U.S. is said to favor Midwest corn farmers in biofuels quota
The Trump administration will propose a requirement that refiners use 15 billion gallons of conventional renewable fuels in 2018, while lowering targets for advanced alternatives that oil refiners have described as unattainable, according to people familiar with the decision.
The move would strike a delicate balance on federal renewable fuel requirements by delivering a modest win to Midwest corn farmers supplying the bulk of traditional ethanol at the expense of companies producing next-generation alternatives, according to the people, who asked not to be named because the levels haven't been formally announced.
The Environmental Protection Agency is set to propose requiring 4.24 billion gallons of advanced biofuel in 2018, down from 4.28 billion gallons this year. That would include 238 million gallons of cellulosic biofuel, a drop from the current 311 million-gallon requirement. Cellulosic ethanol, typically made from corn stalks, switchgrass and other materials, has been commercialized at a slower pace than its supporters had hoped for.
The 15 billion-gallon quota for conventional renewable fuel is the highest allowed under federal law for that category, which is mostly fulfilled by corn starch-based ethanol. It also mirrors the current 2017 requirement.
The EPA proposal represents the Trump administration's first foray into the politically treacherous territory of the Renewable Fuel Standard, a program mandating biofuels in gasoline and diesel fuels that Congress established in 2005. The program is loathed by oil producers and refiners but embraced by farmers, public officials and biofuel producers in the Corn Belt states, such as Iowa, which play an outsized role in U.S. presidential contests.
Donald Trump promised to support ethanol while campaigning for president and he reiterated that position in a speech in Iowa last month. The ethanol industry is "under siege," but the Trump administration is saving it, the president told a crowd in Cedar Rapids.
Independent refiners without upstream oil production and substantial downstream fuel-blending infrastructure, including billionaire Carl Icahn's CVR Energy Inc., declined on the news of the proposed quotas. CVR fell 3.7 percent to $21.31 at 1:21 p.m. in New York, the steepest decline in two weeks.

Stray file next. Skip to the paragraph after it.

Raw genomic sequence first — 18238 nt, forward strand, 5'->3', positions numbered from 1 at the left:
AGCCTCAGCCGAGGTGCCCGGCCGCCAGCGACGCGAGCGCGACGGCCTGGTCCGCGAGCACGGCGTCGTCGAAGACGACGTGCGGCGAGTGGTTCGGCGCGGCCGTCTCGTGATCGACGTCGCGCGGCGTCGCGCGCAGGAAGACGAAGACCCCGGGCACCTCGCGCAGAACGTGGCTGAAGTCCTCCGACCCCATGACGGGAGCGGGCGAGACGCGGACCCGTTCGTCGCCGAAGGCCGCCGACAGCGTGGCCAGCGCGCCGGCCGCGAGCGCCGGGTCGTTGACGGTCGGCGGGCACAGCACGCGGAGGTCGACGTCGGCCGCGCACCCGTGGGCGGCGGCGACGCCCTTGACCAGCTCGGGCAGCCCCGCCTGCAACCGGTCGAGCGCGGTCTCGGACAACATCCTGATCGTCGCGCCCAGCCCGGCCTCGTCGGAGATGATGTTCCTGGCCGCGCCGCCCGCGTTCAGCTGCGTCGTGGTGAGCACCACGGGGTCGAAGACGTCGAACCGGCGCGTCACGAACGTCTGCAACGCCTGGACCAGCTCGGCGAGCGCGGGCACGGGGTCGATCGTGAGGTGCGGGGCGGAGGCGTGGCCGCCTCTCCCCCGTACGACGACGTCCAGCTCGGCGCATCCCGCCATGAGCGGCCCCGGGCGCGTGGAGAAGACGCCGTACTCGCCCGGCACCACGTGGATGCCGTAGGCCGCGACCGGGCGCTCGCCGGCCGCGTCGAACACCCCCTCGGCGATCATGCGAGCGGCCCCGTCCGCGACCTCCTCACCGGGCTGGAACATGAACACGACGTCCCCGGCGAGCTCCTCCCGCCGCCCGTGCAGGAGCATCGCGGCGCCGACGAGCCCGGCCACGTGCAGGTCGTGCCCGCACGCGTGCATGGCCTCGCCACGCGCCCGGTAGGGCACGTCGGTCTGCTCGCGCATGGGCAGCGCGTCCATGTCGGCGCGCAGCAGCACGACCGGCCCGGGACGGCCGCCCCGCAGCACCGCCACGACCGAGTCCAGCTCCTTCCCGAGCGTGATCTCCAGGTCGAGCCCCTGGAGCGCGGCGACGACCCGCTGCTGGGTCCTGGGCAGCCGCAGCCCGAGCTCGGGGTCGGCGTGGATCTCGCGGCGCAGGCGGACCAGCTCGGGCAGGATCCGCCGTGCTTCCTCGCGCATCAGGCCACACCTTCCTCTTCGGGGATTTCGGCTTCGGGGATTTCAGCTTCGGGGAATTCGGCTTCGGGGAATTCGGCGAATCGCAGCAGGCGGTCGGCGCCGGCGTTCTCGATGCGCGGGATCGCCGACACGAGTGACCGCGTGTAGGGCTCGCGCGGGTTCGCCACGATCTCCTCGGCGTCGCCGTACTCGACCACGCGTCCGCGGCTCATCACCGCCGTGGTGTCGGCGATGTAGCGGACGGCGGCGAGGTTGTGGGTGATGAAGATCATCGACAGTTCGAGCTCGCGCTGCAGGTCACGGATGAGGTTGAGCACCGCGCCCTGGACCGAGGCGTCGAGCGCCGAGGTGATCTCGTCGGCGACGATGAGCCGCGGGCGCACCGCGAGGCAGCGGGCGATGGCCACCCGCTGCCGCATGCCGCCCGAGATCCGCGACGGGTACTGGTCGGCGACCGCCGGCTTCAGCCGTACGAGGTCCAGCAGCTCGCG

Regulators track compliance with the mandates using credits known as renewable identification numbers, which reflect each gallon of biofuel blended into U.S. gasoline and diesel. The credits tracking 2017 ethanol consumption targets jumped 3.5 percent to 74 cents apiece Wednesday, on pace for the steepest one-day gain since June 8.
The administration's decision to keep conventional biofuel targets intact sets up a clash with oil refiners, which had argued a 15 billion-gallon requirement would exceed a 10 percent "blend wall," or the amount that can be easily blended into the fuel supply.
According to a May forecast from the U.S. Energy Information Administration, motor fuel demand is set to climb to about 143.5 billion gallons in 2018 from about 143 billion in 2017. Given that forecast, if the conventional renewable fuel quota were fulfilled entirely by ethanol, the fuel would represent 10.5 percent of total projected gasoline consumption. Most gasoline sold in the U.S. is E10, or 10 percent ethanol. Refiners can turn to other fuels, including renewable biodiesel, to help meet the target.
The American Petroleum Institute, which represents oil producers and refiners, had asked the EPA to set lower quotas that would reflect about 9.7 percent of projected gasoline demand; some refiners had pushed a lower 9.5 percent.
The ethanol industry counters that the government explicitly allowed vehicles built after 2001 to use 15 percent ethanol, and many vehicles can run on an 85 percent blend. Gasoline containing 15 percent ethanol is available in about 800 filling stations nationwide, according to Growth Energy, a coalition of biofuel producers.
The unavoidable tension between oil producers and Corn Belt interests is why why Kevin Book, managing director of Washington-based ClearView Energy Partners LLC, calls the program a "nightmare" for Republicans.
"It divides the Republican Party like almost no other policy in energy because it takes several very strongly Republican constituencies and pits them against each other," Book said in an interview.
The proposed decline in advanced biodiesel targets reflects top EPA officials' concerns that an earlier, internal proposal would encourage refiners to import ethanol from Brazil and biodiesel from Argentina. At the behest of U.S. biodiesel producers, the government is separately investigating whether imports from Argentina and Indonesia are benefiting from unfair subsidies and being sold at prices below production costs.
Under federal law, the EPA has until Nov. 30 to issue final biofuel quotas for 2018.
Congress asked the EPA to dictate specific annual quotas, but the agency has limited authority to waive the statutory goals and set lower targets. And the breadth of the EPA's leeway is in doubt, as a federal court weighs a biofuel industry lawsuit challenging the agency's waivers issued under former President Barack Obama.
This article was written by Jennifer A. Dlouhy, Mario Parker and Ari Natter of Bloomberg.